We live in a world responding to laws and devices and yet they do not possess nor extend grace which comes from the heart. Grace is what makes it possible for us to learn how to love and be loved; to nurture the soul. This kind of communication is sacred and cannot be faked. And yet, in the network culture, there is a great confusion on the authority inherent in roles such as parent, coach, and educator. Parents seeking to become friends and coaches are at risk of abandoning their role in the home, which is to prepare and encourage their children to engage authority figures in the world with clarity and confidence of purpose, respect and compassion for one another. It is the power to forgive the control issues of the world that disturb our peace, amplified by cyber connectivity (think cyberbullying and sexting).
In this regard, a recent post on Maroon and White, features Mississippi State Bulldogs coach Lucas pouring his heart out to parents about their attempts to coach their children during games, and the chaos it creates because he observes that parents are not raising kids, but seeking to get performances from them by coaching them. He implores parents to let kids figure tings out for themselves. “Teach your kids compassion and how to love and love abundantly,” he said. “You want to solve all the issues in this world and particularly around this country? A facebook post won’t do it and a mean spirited tweet won’t either.”
Profound words for a parenting culture that has to a large extent surrendered the authority to govern the home as the primary teacher for life. Many parents cannot get past their own inequities to hold up the bar, the “rod”, the standard for abundant life to their children. In order to focus on the things that are important and engage with people and activities in purpose-driven ways and not allow the hyper-connectivity of fear-based thoughts to distract us, we need to learn how to give ourselves a break; to hold ourselves and one another accountable with a heart full of mercy and hope.
Licensed marriage and family therapist Kim Fredrickson practicing in Roseville knows all about the ways we hang on to shame and guilt which reinforce vicious cycles of disturbing the peace in our inner world and then expressed in the outer world as broken relationships and health issues. She advises readers to stop beating themselves up and to give themselves a break. She encourages us to offer compassion to ourselves. “Self-compassion is not self-pity,” explains Fredrickson. “It is tough enough to go through a difficult situation, especially when we think we had a part in creating it. It is another kind of torture to never be able to let go of self-criticism and blame.” Basing her advice in the Bible, she offers practical steps, specific exercises, and compassionate words to say in order to build a loving relationship with ourselves – so we can do better and pursue the good in all circumstances.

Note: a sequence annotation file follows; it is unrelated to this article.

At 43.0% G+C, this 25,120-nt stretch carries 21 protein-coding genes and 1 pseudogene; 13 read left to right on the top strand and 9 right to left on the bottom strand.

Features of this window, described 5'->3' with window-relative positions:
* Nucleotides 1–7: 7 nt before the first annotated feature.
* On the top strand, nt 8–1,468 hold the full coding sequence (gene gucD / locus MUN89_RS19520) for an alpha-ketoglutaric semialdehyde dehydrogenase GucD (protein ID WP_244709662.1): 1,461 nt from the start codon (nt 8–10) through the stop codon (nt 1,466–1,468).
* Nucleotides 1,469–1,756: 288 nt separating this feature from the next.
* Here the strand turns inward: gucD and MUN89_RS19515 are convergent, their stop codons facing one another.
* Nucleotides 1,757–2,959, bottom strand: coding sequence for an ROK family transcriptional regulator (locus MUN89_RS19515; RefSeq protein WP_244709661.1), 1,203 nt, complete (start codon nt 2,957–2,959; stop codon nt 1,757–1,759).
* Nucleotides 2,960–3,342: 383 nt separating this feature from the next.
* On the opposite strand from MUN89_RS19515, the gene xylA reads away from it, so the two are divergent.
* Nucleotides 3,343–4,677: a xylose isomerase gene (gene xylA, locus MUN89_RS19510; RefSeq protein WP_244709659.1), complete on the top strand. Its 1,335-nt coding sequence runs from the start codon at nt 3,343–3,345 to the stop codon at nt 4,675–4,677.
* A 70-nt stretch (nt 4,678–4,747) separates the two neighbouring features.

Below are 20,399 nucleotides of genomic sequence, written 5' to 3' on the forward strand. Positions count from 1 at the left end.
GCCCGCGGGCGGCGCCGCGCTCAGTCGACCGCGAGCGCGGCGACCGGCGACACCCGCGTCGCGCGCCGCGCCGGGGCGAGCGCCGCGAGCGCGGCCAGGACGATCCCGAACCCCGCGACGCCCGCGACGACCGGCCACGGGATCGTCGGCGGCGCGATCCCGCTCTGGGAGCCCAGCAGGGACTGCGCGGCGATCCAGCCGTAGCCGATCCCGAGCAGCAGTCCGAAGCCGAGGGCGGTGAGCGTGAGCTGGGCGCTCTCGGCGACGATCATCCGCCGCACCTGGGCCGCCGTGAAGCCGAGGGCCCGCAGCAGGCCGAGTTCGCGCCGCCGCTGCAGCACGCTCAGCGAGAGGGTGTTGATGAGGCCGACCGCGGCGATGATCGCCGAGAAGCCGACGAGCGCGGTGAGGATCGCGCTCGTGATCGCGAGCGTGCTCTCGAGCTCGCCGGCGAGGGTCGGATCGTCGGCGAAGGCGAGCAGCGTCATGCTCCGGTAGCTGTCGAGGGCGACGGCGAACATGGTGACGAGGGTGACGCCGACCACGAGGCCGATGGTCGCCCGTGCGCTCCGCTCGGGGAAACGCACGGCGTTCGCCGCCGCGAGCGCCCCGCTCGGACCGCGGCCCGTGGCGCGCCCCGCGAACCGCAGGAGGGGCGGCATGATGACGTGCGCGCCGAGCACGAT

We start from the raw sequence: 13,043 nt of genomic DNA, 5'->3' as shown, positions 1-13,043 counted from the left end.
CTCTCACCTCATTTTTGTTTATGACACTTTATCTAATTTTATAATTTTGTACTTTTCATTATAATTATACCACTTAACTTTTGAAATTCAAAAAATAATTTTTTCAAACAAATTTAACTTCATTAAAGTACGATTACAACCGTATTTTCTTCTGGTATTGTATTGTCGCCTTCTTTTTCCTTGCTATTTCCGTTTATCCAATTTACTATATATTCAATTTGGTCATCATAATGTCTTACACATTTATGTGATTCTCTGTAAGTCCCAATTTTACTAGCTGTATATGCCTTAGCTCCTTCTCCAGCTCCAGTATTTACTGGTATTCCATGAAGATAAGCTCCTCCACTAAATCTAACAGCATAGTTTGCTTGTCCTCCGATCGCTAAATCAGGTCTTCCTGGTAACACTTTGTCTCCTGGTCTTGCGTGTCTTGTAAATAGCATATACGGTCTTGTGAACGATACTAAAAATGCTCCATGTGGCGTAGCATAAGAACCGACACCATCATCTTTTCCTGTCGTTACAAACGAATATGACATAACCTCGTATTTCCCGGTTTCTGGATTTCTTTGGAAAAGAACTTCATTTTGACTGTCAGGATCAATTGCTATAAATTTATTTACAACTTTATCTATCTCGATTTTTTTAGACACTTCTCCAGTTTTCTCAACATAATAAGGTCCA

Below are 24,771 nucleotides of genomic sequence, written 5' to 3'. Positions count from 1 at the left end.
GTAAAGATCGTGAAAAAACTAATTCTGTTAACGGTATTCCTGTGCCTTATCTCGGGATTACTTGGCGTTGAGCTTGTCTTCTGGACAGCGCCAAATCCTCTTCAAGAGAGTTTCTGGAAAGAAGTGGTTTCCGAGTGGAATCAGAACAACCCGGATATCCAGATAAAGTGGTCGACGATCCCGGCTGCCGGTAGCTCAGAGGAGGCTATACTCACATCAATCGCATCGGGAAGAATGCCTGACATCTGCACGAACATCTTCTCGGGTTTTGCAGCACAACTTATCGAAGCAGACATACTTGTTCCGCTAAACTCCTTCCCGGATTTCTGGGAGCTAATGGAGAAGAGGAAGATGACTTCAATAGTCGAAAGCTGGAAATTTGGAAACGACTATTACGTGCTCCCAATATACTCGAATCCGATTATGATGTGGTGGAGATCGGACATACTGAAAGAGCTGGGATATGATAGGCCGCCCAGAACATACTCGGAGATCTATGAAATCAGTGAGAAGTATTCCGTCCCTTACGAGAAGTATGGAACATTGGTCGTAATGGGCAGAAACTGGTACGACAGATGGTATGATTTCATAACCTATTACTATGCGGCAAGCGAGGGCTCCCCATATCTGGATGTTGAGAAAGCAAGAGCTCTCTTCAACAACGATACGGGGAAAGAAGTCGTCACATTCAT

Many people are used to showing compassion to others. What many of us have trouble with is showing that same compassion to ourselves. Too often we say things to ourselves that we would never say to a friend. All this negative self-talk can have a devastating effect on our lives.
Through inspiring stories of transformation, she helps us learn to show ourselves the kind of grace and understanding we offer to others—and to change our relationships, our outlook on life, and our view of ourselves in the process.
Offering encouragement and hope, Fredrickson explains: “Being able to forgive ourselves for our weaknesses, mistakes and sins is part of having a compassionate relationship with ourselves.”
About Kim Fredrickson
A licensed marriage and family therapist and certified Christian life coach for more than twenty-five years, Fredrickson has served as an adjunct professor, speaker, and author, she loves helping people become equipped spiritually, emotionally, and intellectually with practical skills to live more effective and fulfilling lives. Her website offers visitors helpful articles, encouraging recordings, and additional resources. She has been married to her husband, Dave, for thirty-seven years and they have two grown children. Fredrickson lives in Northern California. Learn more and read her blog at: Kim Fredrickson.
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To learn more about creating a home environment characterized by open communication and individual resilience, go to: Fresh Start.
*** NEXT EVENT***
Symposium on Meeting the Spiritual and Mental Health Needs of Modern Youth and Families – June 13, 2015, in Citrus Heights, California
Joanna Jullien is an author, educator and speaker on strengthening the parent-child relationship in a cyber powered world. She is a mother of two grown sons, the author of The Authority In Me: The Power of Family Life in the Network Culture, produces The Sacramento Cyber Safety Examiner column on Examiner.com, and is the CyberParenting advisor on The Fish 103.9FM. Her new book, A Google World in the Garden of Eden: Five Family-Safe Strategies for Texting and Social Media is now available for PC and all eReader formats including Kindle, Nook, iPad.